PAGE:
William Brandon’s son Charles, ultimately Duke of Suffolk, would become the best friend of Henry VIII.
In 2012, Richard’s remains were located in the course of excavations under a parking lot that now covers part of what was the Blackfriars (Dominican) Church in Leicester, England; early 2013 saw the announcement that testing had confirmed the remains were those of Richard. In sad testimony to the modern age, litigation ensued as to whether Richard should be re-buried in Leicester Cathedral, apparently consistent with the terms of the agreement by which the archaeological work was performed and other British law, or in York where certain claimed descendants of Richard assert he would want to have been buried. That question was resolved in favor of Leicester, and in 2016 Richard III was laid to rest in Leicester Cathedral.
Notwithstanding Polydore Virgil’s positive comments as to Richard III, in proof of the adage that the winners write the history, his reputation was besmirched by various Tudor affiliates such as St. Thomas More and William Shakespeare. He is currently being reassessed by historians who are not so indebted to supporting the legitimacy of the House of Tudor.
A Limited Partnership Must Be Represented by an Attorney
Barring minor exceptions, an example being small claims court, neither a corporation nor an LLC may represent itself in court.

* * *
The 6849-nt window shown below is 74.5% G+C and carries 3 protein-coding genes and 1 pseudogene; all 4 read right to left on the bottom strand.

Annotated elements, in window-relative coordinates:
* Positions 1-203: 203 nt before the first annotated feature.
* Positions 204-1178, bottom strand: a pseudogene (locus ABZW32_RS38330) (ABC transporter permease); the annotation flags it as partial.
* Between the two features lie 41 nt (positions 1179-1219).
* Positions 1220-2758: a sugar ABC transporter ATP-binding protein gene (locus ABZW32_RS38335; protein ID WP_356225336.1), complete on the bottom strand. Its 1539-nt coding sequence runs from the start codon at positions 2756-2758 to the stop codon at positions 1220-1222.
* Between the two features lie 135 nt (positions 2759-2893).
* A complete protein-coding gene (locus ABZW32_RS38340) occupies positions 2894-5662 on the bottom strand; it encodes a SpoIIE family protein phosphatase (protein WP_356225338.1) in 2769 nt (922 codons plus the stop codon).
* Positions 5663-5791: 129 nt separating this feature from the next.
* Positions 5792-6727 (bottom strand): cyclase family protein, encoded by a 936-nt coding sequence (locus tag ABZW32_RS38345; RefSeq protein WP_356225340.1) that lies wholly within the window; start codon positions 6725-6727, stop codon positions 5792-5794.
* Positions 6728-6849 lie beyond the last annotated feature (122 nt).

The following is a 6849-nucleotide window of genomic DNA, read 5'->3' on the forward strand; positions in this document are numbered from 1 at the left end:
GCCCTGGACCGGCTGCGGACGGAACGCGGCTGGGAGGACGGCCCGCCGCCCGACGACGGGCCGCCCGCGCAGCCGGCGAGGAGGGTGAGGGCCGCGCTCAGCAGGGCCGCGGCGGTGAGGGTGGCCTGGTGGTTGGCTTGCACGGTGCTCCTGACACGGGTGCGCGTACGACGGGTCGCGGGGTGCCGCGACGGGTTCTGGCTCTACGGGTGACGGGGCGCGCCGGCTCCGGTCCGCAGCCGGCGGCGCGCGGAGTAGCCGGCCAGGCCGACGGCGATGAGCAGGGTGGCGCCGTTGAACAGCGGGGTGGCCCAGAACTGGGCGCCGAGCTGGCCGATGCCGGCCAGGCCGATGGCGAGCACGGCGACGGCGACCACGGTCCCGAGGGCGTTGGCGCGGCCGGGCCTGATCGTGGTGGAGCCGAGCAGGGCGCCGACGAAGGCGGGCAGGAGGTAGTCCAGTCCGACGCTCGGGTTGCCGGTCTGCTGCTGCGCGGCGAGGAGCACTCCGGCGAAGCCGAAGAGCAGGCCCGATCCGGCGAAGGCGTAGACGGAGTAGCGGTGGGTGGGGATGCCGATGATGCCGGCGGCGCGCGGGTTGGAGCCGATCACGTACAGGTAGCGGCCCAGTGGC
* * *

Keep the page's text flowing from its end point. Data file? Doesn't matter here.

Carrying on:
In a case from earlier this year out of New Jersey, it was confirmed that the same rule is applicable to a limited partnership. In this case, the general partner, who alleged that the claims of limited partnership were assigned to himself, was still found to be unable to represent the limited partnership. Rather, it needed to be represented by legal counsel. Goldstein v. Roxborough Real Estate, LLC, Civ. Act. No: 15-CV-3835 (PGS) (DEA), 2018 WL 504398 (D.N.J. Jan. 22, 2018).
Tuesday, August 21, 2018
Corporations and LLCs Must Be Represented by Legal Counsel
In a recent decision from New Jersey, the Court not less than three times repealed the rule that corporations and LLCs may appear in court only through an attorney. Parise v. Suarez, Civil Act. No. 17-6936 (JBS-JS), 2018 WL 3756427 (D. N.J. August 8, 2018).